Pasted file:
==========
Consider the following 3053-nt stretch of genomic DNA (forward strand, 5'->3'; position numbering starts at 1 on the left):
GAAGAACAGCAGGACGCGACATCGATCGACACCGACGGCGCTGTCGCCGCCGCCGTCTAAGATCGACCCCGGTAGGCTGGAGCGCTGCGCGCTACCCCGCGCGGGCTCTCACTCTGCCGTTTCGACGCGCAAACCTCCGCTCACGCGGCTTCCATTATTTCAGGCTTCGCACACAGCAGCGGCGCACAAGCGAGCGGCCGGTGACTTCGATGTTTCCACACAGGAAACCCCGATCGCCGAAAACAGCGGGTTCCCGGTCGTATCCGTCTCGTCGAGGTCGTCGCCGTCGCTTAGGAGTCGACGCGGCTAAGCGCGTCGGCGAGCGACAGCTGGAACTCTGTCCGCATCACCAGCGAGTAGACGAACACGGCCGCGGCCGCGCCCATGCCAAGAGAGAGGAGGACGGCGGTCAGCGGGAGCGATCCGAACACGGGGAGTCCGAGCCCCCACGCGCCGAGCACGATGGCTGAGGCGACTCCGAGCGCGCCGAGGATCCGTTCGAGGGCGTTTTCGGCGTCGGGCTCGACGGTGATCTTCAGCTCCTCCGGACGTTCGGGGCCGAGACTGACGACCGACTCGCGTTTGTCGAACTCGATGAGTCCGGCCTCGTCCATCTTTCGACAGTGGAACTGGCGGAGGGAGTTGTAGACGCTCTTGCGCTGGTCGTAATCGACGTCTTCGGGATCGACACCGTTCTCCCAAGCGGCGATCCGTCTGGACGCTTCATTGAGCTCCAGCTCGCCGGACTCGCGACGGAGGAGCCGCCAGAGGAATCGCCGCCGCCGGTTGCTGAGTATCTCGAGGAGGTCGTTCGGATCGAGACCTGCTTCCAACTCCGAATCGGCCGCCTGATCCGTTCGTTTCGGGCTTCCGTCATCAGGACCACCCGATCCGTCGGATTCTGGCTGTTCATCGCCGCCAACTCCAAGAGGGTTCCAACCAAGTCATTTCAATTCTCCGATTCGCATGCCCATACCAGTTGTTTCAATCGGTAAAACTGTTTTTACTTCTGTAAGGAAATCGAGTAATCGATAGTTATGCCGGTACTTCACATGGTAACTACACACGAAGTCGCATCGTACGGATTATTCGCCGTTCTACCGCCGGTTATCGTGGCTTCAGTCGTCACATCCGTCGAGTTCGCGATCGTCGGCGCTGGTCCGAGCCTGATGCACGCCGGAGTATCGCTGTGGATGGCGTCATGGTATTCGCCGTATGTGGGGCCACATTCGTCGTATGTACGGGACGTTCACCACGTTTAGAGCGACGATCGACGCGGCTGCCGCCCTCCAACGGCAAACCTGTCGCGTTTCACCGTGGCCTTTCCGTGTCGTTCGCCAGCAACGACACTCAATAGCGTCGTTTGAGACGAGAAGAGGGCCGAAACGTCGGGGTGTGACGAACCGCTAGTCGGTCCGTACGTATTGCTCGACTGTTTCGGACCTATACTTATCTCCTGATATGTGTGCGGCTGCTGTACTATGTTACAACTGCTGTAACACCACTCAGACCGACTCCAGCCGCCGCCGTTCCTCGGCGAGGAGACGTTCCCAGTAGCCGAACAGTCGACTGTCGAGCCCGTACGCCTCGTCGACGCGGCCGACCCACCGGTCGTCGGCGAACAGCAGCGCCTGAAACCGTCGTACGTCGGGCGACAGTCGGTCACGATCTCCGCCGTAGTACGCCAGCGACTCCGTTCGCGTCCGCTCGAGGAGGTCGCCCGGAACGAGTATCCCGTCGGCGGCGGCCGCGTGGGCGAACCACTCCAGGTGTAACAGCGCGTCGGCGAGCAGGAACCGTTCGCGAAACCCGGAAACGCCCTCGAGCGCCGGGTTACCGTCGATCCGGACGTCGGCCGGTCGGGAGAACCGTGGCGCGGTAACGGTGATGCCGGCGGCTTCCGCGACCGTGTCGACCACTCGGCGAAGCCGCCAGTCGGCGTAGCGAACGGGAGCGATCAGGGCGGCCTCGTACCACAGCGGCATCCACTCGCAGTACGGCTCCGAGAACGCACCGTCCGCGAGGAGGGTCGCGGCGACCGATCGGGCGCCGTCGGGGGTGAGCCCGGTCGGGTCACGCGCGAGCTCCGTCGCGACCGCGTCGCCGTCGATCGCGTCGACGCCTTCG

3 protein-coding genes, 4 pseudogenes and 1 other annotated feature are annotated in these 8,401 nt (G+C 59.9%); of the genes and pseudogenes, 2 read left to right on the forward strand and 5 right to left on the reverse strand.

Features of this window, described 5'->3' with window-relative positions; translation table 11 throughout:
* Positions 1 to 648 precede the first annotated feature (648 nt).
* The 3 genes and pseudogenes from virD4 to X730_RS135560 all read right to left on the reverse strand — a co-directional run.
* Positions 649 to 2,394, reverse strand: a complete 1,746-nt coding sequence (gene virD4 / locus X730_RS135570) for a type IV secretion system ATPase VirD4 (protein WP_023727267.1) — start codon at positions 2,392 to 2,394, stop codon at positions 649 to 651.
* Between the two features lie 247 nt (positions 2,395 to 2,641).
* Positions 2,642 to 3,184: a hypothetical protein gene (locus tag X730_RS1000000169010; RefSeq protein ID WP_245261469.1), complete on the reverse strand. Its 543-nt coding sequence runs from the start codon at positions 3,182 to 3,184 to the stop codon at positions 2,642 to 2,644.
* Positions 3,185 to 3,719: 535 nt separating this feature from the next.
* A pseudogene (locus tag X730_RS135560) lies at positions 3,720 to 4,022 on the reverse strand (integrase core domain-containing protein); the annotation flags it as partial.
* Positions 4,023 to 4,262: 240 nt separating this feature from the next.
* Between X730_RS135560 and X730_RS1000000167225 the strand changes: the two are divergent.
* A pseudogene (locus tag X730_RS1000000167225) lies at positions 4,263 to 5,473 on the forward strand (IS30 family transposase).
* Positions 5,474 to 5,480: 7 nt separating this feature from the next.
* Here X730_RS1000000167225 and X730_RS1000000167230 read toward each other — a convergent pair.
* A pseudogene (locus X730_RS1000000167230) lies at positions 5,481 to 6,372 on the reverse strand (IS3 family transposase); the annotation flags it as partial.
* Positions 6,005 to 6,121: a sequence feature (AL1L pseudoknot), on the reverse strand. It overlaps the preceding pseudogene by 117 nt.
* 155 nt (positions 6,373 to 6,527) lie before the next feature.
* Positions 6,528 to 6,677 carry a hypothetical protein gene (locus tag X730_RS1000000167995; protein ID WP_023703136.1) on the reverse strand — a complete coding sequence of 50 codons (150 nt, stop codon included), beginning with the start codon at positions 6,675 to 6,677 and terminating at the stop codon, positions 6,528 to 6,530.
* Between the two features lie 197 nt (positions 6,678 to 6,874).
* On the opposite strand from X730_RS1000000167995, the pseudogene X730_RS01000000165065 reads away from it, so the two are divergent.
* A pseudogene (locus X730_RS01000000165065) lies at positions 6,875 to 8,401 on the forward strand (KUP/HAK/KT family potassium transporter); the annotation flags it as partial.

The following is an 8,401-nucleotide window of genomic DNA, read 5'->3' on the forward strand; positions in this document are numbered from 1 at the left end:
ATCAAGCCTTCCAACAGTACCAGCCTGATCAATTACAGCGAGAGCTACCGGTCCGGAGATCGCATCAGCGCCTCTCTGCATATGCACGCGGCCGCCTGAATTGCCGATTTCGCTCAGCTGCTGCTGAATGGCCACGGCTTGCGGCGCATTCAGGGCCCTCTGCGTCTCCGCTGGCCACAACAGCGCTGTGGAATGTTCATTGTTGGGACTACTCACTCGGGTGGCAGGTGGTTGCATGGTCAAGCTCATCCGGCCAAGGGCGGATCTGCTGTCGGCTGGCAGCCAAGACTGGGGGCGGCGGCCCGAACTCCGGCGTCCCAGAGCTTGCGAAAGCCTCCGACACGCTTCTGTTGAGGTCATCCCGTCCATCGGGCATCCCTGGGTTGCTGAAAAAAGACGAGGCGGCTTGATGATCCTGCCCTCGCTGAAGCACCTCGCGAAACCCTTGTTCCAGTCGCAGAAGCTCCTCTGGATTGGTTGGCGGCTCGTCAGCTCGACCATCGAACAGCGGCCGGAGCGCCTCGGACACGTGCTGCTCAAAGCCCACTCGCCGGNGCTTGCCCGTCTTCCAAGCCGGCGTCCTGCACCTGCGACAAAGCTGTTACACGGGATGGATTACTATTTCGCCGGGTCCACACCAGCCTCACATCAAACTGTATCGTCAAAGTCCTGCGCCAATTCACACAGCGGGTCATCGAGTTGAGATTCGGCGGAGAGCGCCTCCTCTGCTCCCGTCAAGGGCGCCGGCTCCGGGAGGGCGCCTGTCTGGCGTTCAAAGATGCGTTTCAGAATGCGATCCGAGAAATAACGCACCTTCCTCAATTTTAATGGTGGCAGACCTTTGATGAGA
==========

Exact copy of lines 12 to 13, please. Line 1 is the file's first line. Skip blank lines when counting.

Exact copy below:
* Positions 4,023 to 4,262: 240 nt separating this feature from the next.
* Between X730_RS135560 and X730_RS1000000167225 the strand changes: the two are divergent.